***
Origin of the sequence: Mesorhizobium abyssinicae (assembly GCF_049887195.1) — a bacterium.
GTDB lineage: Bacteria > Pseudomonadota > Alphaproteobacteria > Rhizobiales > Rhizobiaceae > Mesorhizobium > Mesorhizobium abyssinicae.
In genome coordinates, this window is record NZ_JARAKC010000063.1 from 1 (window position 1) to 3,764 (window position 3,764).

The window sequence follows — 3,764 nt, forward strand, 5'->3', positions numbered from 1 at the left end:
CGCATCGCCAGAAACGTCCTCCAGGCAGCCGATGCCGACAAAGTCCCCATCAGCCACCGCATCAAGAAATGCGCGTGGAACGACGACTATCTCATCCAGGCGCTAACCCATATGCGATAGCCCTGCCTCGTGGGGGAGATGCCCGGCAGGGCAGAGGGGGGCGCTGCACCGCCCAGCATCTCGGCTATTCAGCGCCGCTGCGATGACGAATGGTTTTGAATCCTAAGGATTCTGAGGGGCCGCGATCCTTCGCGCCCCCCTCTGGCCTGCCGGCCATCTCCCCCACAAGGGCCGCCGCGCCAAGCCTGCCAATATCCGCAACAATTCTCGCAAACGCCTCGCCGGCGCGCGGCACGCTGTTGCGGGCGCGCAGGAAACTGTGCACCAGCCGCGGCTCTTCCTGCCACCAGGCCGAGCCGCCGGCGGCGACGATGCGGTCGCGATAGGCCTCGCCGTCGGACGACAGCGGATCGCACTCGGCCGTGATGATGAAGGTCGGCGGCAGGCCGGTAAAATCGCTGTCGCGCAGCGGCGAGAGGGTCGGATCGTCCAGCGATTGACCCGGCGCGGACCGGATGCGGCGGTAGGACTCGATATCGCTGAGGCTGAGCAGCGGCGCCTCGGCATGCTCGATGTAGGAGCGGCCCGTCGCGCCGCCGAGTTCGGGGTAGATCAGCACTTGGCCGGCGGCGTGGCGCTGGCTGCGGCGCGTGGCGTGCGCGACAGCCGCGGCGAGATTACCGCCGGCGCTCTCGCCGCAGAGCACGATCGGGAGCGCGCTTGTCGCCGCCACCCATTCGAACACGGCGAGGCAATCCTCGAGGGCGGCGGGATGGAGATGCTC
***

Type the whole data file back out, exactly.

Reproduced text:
Origin of the sequence: Mesorhizobium abyssinicae (assembly GCF_049887195.1) — a bacterium.
GTDB lineage: Bacteria > Pseudomonadota > Alphaproteobacteria > Rhizobiales > Rhizobiaceae > Mesorhizobium > Mesorhizobium abyssinicae.
In genome coordinates, this window is record NZ_JARAKC010000063.1 from 1 (window position 1) to 3,764 (window position 3,764).

The window sequence follows — 3,764 nt, forward strand, 5'->3', positions numbered from 1 at the left end:
CGCATCGCCAGAAACGTCCTCCAGGCAGCCGATGCCGACAAAGTCCCCATCAGCCACCGCATCAAGAAATGCGCGTGGAACGACGACTATCTCATCCAGGCGCTAACCCATATGCGATAGCCCTGCCTCGTGGGGGAGATGCCCGGCAGGGCAGAGGGGGGCGCTGCACCGCCCAGCATCTCGGCTATTCAGCGCCGCTGCGATGACGAATGGTTTTGAATCCTAAGGATTCTGAGGGGCCGCGATCCTTCGCGCCCCCCTCTGGCCTGCCGGCCATCTCCCCCACAAGGGCCGCCGCGCCAAGCCTGCCAATATCCGCAACAATTCTCGCAAACGCCTCGCCGGCGCGCGGCACGCTGTTGCGGGCGCGCAGGAAACTGTGCACCAGCCGCGGCTCTTCCTGCCACCAGGCCGAGCCGCCGGCGGCGACGATGCGGTCGCGATAGGCCTCGCCGTCGGACGACAGCGGATCGCACTCGGCCGTGATGATGAAGGTCGGCGGCAGGCCGGTAAAATCGCTGTCGCGCAGCGGCGAGAGGGTCGGATCGTCCAGCGATTGACCCGGCGCGGACCGGATGCGGCGGTAGGACTCGATATCGCTGAGGCTGAGCAGCGGCGCCTCGGCATGCTCGATGTAGGAGCGGCCCGTCGCGCCGCCGAGTTCGGGGTAGATCAGCACTTGGCCGGCGGCGTGGCGCTGGCTGCGGCGCGTGGCGTGCGCGACAGCCGCGGCGAGATTACCGCCGGCGCTCTCGCCGCAGAGCACGATCGGGAGCGCGCTTGTCGCCGCCACCCATTCGAACACGGCGAGGCAATCCTCGAGGGCGGCGGGATGGAGATGCTC